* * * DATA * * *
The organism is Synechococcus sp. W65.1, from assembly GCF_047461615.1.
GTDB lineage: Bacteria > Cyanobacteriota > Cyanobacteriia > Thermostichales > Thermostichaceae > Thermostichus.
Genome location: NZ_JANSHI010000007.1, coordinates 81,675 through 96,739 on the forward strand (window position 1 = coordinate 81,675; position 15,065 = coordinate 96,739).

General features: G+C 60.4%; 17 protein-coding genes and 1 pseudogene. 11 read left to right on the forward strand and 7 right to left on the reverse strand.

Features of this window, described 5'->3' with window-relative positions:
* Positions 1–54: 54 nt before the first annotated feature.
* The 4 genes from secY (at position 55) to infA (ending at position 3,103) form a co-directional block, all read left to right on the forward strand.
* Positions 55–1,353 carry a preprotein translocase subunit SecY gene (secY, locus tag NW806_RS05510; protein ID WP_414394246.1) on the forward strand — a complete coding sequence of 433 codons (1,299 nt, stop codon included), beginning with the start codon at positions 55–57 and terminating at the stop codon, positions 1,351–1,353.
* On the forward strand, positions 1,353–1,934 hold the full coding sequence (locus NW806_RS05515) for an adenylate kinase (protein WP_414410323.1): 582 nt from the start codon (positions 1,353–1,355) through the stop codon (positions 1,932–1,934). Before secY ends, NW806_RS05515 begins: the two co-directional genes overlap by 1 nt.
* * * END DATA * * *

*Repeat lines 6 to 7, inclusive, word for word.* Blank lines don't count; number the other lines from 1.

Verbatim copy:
* Positions 1–54: 54 nt before the first annotated feature.
* The 4 genes from secY (at position 55) to infA (ending at position 3,103) form a co-directional block, all read left to right on the forward strand.